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Friday, July 5, 2013

The hidden benefits of 4G

Dan Grose of Phones 4u writes:

It’s been nearly 10 months since EE launched the UK’s first 4G network and an estimated 55% of the country is now enjoying its benefits. The fourth generation of mobile networks has brought speeds of between 10-12 megabytes per second to thousands of areas across Britain, creating somewhat of a revolution in super-fast mobile browsing.

The advantages of 4G have been well documented, but some may be less obvious. As well as drastically increasing mobile internet speeds EE’s network has also had a hand in bringing the latest smartphones to the UK, with most top handsets now offering the latest innovations on the fastest network.

The likes of the Samsung Galaxy S4 and HTC One have taken the UK market by storm, and their availability with 4G at places like Phones 4u has proved an additional attraction for some users. Retailers now stock a large variety of LTE enabled handsets, and manufacturers are continuing to bring more to our shores.

Increase communication

British businesses have also felt the positive effects, benefitting from the drastically increased productivity afforded by the network. A recent study found that, of those businesses that had workers frequently out of the office, a 4G connection enabled them to increase communication and productivity when away from a computer or in the field. Of course, these are similar to the advantages experienced by the average user, but for businesses the results are evidently more profitable. And, with EE having launched its Double Speed service recently, this will be a trend that will only increase.

Yet perhaps the biggest, but most overlooked, benefit is the vastly increased coverage EE’s network has offered people. Whilst this may seem an obvious point – 55% of the country isn’t exactly a small amount to be servicing – the key lies in the area to which the company has taken 4G first.

It’s fair to say that eyebrows have been raised over the past few months as EE has continued its roll out, with every major city that receives coverage punctuated by several smaller territories. Without causing offence, some may question as to why Berkhamsted has access before the likes of Stoke-on-Trent when, with a larger population and more potential uses for it, the former seems to be the obvious candidate.

Rural isolation

But this is the exact point, as 4G’s arrival signifies increased coverage for the local area that’s not just limited to the superfast benefits. By taking its network to towns and villages where current 3G signal is poor, EE has offered the chance to end the struggle of putting up with next to no signal and non-existent mobile internet connections. Whilst the users will still have to pay out for a 4G contract, something that not everyone will be able to stretch to, giving people the option is the obvious method.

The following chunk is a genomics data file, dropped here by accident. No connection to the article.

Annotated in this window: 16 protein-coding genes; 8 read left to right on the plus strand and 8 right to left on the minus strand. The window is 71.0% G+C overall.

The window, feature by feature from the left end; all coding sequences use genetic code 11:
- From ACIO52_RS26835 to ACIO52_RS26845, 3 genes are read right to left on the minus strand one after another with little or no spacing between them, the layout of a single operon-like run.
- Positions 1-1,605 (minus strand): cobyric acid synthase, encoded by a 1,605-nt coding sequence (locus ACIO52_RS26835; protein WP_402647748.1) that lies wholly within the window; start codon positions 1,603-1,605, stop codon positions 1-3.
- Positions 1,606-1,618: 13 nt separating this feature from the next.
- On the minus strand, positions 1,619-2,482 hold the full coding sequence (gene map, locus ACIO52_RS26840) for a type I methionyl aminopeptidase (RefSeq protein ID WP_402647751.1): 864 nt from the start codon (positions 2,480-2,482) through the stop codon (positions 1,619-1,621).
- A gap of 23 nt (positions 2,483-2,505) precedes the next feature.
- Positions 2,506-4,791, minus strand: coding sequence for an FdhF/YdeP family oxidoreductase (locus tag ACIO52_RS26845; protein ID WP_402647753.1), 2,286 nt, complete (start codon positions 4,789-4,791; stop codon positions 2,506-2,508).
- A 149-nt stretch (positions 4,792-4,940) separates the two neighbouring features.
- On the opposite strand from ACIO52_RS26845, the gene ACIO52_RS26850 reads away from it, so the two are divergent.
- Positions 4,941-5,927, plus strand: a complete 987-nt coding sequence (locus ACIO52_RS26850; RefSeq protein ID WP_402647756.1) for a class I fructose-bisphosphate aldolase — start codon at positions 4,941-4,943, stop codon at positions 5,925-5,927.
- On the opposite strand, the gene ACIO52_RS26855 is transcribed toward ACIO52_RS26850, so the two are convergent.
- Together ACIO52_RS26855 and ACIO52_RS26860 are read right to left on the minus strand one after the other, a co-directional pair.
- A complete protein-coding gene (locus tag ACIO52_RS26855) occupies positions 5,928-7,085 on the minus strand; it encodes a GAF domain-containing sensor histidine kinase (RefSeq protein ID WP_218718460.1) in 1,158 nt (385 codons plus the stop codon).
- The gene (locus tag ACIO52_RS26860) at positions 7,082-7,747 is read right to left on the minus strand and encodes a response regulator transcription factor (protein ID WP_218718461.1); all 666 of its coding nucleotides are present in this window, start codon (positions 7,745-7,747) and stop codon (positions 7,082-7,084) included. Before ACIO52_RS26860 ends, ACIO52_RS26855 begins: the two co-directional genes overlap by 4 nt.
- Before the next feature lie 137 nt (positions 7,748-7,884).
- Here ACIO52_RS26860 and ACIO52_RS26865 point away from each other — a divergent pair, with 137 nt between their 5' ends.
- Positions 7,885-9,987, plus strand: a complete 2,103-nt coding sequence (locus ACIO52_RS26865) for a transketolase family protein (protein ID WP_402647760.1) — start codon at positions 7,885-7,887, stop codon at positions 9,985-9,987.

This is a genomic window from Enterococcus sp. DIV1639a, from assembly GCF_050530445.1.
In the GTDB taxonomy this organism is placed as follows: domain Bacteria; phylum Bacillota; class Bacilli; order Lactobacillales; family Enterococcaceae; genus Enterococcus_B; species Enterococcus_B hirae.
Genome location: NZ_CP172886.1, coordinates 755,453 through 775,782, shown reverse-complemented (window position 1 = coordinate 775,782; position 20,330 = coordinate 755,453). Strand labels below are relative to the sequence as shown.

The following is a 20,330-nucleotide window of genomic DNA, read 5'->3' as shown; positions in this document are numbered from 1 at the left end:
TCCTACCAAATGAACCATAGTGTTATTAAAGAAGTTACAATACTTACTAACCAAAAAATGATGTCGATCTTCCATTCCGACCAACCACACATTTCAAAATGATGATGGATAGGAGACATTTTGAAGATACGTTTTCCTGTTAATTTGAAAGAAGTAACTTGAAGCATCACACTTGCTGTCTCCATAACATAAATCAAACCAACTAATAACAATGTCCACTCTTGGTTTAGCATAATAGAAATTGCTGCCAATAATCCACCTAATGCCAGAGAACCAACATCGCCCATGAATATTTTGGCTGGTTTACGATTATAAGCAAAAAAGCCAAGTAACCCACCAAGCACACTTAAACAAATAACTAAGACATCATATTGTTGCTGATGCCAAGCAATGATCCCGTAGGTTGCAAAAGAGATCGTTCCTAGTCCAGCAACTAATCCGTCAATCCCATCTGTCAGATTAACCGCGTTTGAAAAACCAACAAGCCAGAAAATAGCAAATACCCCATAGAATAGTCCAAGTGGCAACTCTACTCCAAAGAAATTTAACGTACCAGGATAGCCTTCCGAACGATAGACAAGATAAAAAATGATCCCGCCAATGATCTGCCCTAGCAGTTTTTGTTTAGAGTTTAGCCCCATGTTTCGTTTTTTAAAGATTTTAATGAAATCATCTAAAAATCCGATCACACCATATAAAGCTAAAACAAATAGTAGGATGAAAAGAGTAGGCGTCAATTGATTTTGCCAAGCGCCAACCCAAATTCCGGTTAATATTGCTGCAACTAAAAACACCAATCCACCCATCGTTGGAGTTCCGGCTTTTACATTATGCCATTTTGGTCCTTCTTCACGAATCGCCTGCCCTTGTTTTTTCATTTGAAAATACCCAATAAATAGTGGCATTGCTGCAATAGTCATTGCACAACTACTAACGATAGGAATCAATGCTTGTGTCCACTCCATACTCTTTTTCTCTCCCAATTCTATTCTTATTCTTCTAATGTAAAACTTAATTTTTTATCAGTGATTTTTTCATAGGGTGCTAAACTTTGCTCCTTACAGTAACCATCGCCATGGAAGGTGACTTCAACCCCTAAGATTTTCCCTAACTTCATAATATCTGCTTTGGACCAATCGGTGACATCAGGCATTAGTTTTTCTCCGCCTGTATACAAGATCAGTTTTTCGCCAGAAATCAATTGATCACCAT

The good news is that this particular advantage will drastically increase once the likes of Vodafone and O2 join the 4G party later this year. With the latter aiming to have reached 98% of the population by 2017 with its network, it looks like poor reception and slow internet will soon be a thing of the past, no matter where you live.

Dan Grose works for UK high-street mobile phone retailer Phones 4u.
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Opinion Articles

Last week at The Fonecast: 10th March 2014

Bye-bye Barcelona, hello Hanover

Mark Bridge writes:

As one show closes, so another show opens.

It’s now more than a week since we bid a sad farewell to Mobile World Congress 2014 – I imagine hotel rooms for 2nd to 5th March 2015 are already being booked – but there’s now CeBIT in Germany to look forward to. Prime Minister David Cameron kicked things off last night with a speech that talked about UK-German partnerships, more funding for research around the ‘Internet of Things’ and the development of 5G technology.

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WiFi technology, problems and solutions

explained by Professor Andrew Nix from the University of Bristol

In this presentation, which was originally given as part of the ‘Multimedia Content Delivery onto Mobile Platforms’ session at Mobile World Congress 2014, Professor Andrew Nix from the University of Bristol explains many of the often-forgotten truths about WiFi service.

If you’re an IT manager, working in a mobile phone shop, looking at tech product design or simply want to get the most from your mobile phone, Professor Nix has plenty of practical advice in this 20-minute video clip.

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Key themes from Mobile World Congress 2014

by Andrew Skinner, Relationship Director of the Technology, Media & Telecoms team at Barclays

The GSMA reported that 85,000 visitors attended Mobile World Congress this year, breaking all previous records for the show.

Andrew Skinner, Relationship Director of the Technology, Media & Telecoms team at Barclays, reflects on his time in Barcelona and some of the key themes to come out of this year’s show.

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Beer o’clock

Beer o’clock

at Mobile World Congress 2014

James Rosewell writes:

I noticed a new phenomenon at Mobile World Congress this year: Beer O’Clock. Come 5pm Monday through Wednesday, companies with larger booths would break out the Cerveza, Vino, Cava and a small number of Orange juices. All very sociable and fun… until the music started.

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Last week at The Fonecast: 3rd March 2014

The more things change, the more they stay the same

Mark Bridge writes:

So, that’s another Mobile World Congress in the bag. Yes, it was bigger than ever. Just like last year. Just like the year before, too.

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